Did Father Abraham get Homesick?
What homesickness teaches us
My wife and I live in a perpetual state of being a little homesick. We both grew up rooted in our hometowns, and our families didn’t move around a lot. Being nomadic isn’t second nature for us. We live in Japan and really love our home, but there are often other places that feel more like home. We can long for a home away from home, but the trouble is we have multiple homes. We feel at home and away from home wherever we are. Dallas will never have the salty air of Myrtle Beach, and Orlando never had the gorgeous autumns of Greenville. Dallas is full of family and our church home, and Orlando is where we started marriage. And when we are in the US, we miss Nagoya. Each of these cities is home and not home at the same time. In any place we can quickly miss something about another; homesickness tags along wherever we go.
We don’t normally think about it much. There’s just a gentle missing-ness that tags along. Occasionally it hits one of us like a wave, but it normally doesn’t stay long. This can be really discouraging, but homesickness isn’t all bad. Homesickness reveals genuine love and attachment to a place. To make a place “home” is to risk missing it if we must leave.
Homesickness is grounded in a genuine delight and belonging to a place. It can be tempting in any new place to avoid rooting ourselves in any meaningful way. As Wendell Berry reflects on his life before returning to live forever in his hometown: “When I lived in other places I looked on their evils with the curious eye of a traveler; I was not responsible for them; it cost me nothings to be a critic, for I had not been there long, and I did not feel that I would stay.” Homesickness is in many ways a sign of healthy living and appropriate attachment to the places we once lived. We ought to connect to a place in such a way and to such a degree that it will be hard to leave if God calls us away.
This way of living is reflected in the theology of “home” that we find in the Scriptures.
But seek the welfare of the city where I have sent you into exile, and pray to the LORD on its behalf, for in its welfare you will find your welfare. (Jeremiah 29:7)
Wherever we find ourselves and whatever occasion brings us there, we are called to seek the benefit of the people and the place itself. That requires rootedness and connection..
Homesickness can be a kind of gravitational pull away from the present. If our current home feels challenging or difficult we may find our minds drifting back to memories of better times and better places. This can lead to discontentment where we are, which will prevent us from living here well now. And when you have multiple homes like we do, your heart can feel suspended between them all.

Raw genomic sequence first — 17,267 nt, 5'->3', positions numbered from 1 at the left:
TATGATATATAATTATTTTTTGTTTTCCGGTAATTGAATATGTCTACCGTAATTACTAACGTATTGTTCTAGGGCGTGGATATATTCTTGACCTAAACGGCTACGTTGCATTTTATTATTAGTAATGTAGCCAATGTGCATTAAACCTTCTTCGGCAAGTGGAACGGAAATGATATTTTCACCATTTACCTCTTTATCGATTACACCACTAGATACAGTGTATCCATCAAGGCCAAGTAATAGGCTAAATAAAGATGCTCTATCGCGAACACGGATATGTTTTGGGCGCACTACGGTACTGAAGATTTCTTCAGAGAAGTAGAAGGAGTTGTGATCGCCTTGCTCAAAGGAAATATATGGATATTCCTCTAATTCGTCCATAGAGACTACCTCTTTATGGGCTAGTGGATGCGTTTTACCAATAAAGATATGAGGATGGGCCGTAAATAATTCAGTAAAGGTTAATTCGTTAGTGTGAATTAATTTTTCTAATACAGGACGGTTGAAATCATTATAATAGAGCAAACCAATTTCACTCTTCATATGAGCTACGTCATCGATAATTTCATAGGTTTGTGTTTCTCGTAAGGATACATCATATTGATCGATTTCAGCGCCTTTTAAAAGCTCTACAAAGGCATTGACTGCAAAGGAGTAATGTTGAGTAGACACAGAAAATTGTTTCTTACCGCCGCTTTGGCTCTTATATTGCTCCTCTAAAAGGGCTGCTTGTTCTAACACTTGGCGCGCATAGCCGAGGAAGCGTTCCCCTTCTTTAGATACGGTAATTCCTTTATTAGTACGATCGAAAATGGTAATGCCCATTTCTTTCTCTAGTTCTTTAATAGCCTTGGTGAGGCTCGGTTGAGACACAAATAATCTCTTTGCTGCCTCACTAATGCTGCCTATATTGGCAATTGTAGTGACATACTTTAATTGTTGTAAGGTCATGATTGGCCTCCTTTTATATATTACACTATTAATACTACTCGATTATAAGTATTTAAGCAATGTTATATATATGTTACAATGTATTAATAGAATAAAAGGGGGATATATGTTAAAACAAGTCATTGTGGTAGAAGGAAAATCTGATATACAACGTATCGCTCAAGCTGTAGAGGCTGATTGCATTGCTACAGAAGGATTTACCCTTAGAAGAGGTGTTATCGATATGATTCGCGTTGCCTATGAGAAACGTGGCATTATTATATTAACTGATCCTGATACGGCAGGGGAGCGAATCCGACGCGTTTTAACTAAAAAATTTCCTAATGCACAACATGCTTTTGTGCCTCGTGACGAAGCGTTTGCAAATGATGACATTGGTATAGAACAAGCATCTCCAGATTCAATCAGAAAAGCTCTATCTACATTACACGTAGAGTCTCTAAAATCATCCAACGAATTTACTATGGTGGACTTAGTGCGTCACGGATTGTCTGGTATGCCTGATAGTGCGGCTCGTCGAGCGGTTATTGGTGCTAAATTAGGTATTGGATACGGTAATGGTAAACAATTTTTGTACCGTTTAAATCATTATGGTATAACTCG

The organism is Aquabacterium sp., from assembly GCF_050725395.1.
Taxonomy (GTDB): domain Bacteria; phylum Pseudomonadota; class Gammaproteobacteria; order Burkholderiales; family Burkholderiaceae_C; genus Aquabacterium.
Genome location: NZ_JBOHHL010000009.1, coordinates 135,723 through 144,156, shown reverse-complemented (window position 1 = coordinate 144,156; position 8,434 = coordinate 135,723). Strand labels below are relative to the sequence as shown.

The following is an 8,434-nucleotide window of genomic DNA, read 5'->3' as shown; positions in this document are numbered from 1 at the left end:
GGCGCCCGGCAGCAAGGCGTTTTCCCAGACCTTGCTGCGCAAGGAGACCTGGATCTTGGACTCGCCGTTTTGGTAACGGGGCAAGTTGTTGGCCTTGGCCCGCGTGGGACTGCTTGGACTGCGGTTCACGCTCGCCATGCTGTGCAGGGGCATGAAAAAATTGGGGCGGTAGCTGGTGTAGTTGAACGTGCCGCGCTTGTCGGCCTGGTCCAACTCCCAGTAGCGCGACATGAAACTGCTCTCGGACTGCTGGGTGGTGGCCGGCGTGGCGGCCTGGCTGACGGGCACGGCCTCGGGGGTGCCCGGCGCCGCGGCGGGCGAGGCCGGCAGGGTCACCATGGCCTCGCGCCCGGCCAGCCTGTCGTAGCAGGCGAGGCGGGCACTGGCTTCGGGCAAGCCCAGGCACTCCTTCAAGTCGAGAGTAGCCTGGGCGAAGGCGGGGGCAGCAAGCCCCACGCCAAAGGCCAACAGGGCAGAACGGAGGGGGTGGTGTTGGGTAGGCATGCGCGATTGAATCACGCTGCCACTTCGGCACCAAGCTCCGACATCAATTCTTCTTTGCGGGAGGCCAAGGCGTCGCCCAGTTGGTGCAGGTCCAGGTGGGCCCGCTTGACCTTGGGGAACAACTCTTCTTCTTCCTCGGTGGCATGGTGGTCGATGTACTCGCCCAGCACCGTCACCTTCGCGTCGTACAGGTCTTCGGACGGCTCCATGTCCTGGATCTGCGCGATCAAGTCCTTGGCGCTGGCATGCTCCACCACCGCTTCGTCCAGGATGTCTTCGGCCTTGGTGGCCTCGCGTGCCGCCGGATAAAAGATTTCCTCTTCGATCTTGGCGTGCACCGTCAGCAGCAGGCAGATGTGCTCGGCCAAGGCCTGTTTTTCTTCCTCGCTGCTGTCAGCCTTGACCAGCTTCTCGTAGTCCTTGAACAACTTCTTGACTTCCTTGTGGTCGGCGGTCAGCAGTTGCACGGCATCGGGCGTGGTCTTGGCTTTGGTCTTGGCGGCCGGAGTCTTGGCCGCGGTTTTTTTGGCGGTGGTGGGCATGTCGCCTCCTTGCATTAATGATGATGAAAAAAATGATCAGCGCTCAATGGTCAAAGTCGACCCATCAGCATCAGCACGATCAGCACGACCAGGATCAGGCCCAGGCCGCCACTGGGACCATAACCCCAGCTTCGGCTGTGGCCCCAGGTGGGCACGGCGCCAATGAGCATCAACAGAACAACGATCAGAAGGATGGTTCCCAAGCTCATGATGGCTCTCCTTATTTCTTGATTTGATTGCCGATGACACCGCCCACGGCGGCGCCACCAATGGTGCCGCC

But our response to homesickness does not have to be disdain for the feeling. There is something homesickness is doing that is profound and beautiful. Consider the story of Abraham as reflected in Hebrews 11. Abraham left his extended family and the home where his family had settled simply because God called him to do so. He left “not knowing where he was going” (v. 8). He was led to a land which he and his family were to inherit, but he dwelled there in tents since it was not yet time for Israel to form permanent dwellings in the promised land (v.9). Abraham surely longed for the place of his kindred as he sent a servant on a bold quest to find his son a wife from his home country (Genesis 24:1–4). Yet, the sojourning of Abraham is no loss, “For he was looking forward to the city that has foundations, whose designer and builder is God” (Hebrews 11:10). Abraham lived and died as a sojourner and a willful exile in a strange land of promise, surviving by seeing the things to come by faith and greeting them from afar (v. 13). He looked toward a “homeland”, but not his hometown.
If they had been thinking of that land from which they had gone out, they would have had opportunity to return. But as it is, they desire a better country, that is, a heavenly one. Therefore God is not ashamed to be called their God, for he has prepared for them a city. (Hebrews 11:15–16)
Thus, the homesickness Abraham felt for the city he saw in faith, outweighed the homesickness he felt for the country he left in faith. And now we can begin to understand what homesickness actually is.
Homesickness is longing for something and everything at once. It is a wishing that can be a hopefulness. There is a better country and a city built by God. Heaven might be well imagined as the combination and consummation of all the different kinds of things that make us feel homesick. Our longing is for the future even when it feels like it’s for the past. In reality, our future country will be much more delightful because the God who orchestrated the delights that now visit or haunt us while we are away will be there again welcoming us into eternal bliss. The sound of the ocean nearby, the pool in the backyard, the view from the balcony, the energy of the city, and the relationships imbibed by all these things. They are all there. Only better. Homesickness is but a shadow of our great homesickness.